The Role of Diameter Signaling in Today’s Networks

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Diameter is a replacement for RADIUS and offers significant advantages. The Diameter signaling protocol has become essential to today's all-IP networks.

The proliferation of services on today’s internet has made it necessary to develop a new solution to manage growing network traffic. A successor to the RADIUS protocol, Diameter was created as a signaling protocol to manage the interconnection of servers in core networks. Diameter is a packet-based system that uses TCP or SCTP in an all-IP network. Deployments in LTE networks have given telecom providers significant advantages over legacy technologies.

Diameter Signaling Protocol

Diameter is a signaling protocol designed to meet authentication, authorization and accounting (AAA) needs in computer networks. As new access technologies developed, it became clear that more robust support was needed to handle the scale and complexity of AAA networks. RFC 6733 (which superseded RFC 3588 in 2012) provides the standard for the Diameter Signaling Protocol. It describes the significant advantages of Diameter over its predecessor RADIUS (RFC 2685). The protocol is designed to meet these network access requirements as spelled out in RFC 2989:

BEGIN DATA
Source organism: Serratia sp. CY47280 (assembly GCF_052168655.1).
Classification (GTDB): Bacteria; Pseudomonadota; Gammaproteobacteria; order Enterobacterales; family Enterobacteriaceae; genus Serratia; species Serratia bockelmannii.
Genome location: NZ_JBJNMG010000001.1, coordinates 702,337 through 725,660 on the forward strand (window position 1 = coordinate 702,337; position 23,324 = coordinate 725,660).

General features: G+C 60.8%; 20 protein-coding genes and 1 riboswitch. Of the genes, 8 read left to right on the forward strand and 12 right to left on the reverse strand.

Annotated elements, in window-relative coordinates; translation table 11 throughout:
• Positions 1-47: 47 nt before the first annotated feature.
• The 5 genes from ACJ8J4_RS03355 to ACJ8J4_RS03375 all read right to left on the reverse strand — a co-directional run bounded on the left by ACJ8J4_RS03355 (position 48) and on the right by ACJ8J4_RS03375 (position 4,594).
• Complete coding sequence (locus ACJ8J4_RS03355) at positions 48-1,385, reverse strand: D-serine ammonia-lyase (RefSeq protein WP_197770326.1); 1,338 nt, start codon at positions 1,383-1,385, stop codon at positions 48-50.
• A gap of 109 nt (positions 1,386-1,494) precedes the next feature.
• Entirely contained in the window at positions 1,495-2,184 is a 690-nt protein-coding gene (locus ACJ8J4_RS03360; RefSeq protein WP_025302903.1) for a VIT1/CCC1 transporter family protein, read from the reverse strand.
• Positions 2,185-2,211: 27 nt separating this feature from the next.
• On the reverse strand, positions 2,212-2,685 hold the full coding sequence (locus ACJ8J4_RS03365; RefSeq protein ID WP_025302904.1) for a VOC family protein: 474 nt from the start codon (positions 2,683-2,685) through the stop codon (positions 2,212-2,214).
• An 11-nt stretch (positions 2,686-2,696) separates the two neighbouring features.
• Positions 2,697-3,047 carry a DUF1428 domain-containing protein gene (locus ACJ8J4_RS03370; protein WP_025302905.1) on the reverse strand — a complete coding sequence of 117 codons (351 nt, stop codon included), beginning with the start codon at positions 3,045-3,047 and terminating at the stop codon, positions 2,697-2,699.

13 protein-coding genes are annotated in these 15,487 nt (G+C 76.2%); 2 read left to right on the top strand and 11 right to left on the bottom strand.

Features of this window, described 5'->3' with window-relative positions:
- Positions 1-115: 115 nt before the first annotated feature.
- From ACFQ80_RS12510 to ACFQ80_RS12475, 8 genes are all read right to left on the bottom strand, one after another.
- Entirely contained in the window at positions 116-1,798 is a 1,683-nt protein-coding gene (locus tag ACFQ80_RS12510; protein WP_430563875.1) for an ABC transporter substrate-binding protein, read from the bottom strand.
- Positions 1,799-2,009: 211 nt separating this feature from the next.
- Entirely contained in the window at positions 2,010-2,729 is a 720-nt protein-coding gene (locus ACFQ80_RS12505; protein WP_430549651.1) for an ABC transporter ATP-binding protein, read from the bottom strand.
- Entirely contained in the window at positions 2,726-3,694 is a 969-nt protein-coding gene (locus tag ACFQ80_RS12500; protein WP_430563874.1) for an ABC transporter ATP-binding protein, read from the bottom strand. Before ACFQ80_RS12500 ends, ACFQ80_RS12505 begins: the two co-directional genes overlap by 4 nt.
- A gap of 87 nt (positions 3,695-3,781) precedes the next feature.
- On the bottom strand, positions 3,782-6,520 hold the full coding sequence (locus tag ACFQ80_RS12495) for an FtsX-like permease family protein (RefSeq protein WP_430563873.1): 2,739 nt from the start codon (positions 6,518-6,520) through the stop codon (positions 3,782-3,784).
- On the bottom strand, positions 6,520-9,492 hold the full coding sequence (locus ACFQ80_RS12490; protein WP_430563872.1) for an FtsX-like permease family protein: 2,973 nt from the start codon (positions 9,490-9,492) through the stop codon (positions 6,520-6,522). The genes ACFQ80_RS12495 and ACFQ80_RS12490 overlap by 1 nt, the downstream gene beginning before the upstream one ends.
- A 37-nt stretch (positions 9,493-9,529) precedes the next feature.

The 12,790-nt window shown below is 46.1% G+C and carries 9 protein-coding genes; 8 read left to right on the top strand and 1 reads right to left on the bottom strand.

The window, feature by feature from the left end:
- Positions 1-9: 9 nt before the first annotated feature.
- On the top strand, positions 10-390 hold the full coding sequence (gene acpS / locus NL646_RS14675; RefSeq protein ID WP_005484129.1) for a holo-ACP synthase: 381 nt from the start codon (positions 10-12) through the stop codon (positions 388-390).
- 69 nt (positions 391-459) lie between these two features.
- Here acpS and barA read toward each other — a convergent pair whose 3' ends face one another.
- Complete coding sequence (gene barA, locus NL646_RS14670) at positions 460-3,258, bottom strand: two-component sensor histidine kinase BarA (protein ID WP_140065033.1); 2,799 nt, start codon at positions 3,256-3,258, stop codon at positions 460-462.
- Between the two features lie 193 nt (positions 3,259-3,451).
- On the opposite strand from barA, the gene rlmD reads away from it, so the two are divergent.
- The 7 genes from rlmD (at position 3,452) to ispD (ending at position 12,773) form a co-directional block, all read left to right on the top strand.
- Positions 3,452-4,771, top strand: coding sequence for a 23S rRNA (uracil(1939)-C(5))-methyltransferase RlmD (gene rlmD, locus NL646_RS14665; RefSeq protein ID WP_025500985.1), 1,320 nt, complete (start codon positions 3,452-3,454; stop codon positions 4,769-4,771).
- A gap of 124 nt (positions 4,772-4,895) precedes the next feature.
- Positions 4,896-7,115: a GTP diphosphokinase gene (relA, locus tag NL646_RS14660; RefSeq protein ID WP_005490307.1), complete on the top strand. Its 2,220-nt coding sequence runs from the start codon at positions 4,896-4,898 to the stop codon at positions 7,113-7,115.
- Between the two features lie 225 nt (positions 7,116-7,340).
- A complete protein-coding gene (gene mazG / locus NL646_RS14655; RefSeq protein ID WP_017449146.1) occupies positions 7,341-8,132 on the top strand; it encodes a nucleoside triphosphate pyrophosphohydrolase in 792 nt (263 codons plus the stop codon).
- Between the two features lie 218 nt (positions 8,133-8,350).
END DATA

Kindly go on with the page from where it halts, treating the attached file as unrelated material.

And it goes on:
• Failover
  • Transmission-level security
  • Reliable transport
  • Agent support
  • Server-initiated messages
  • Transition support

A protocol facilitates a conversation between two network elements. Diameter makes this conversation with the use of Attribute-Value Pairs (AVPs). The exchange of data provides access to a broad array of technologies in today’s connected world. Diameter is extensible and provides reliable peer-to-peer networking to meet a growing demand for services. (For more on networking, see The Growing Demand for Networking Pros.)

Advantages of Diameter

Diameter is a more robust protocol than RADIUS. Initially used for dial-up PPP and terminal service access, RADIUS enabled users to get onto the internet and access services. To overcome the limitations of RADIUS, Diameter was created. (This was a play on words. A diameter is equal to twice the radius.) Diameter has several advantages over RADIUS:

  • Advanced Processes – Error notification and AVPs are part of Diameter signaling. AVPs permit application developers to include customizable controls for signaling streams. A Diameter application, defined by the Application-ID field in the AVP, allows for communication dedicated to a specific purpose.
  • Reliability – While RADIUS uses the unreliable transport protocol UDP, Diameter makes use of the reliable protocols TCP or SCTP on port 3868. The hop-by-hop retransmission mechanism of Diameter ensures reliability of transport and continuity of traffic flow.
  • Extensibility – Diameter makes it possible for third parties, such as other IETF working groups, to define standard attributes which enable new services.

Diameter in the Network

RFC 2989 says that “the AAA protocol must be capable of supporting millions of users and tens of thousands of simultaneous requests.” Not only that, “the AAA architecture and protocols must be capable of supporting tens of thousands of devices, AAA servers, proxies and brokers.” These are high demands. Diameter was designed to address the exponential growth of network services.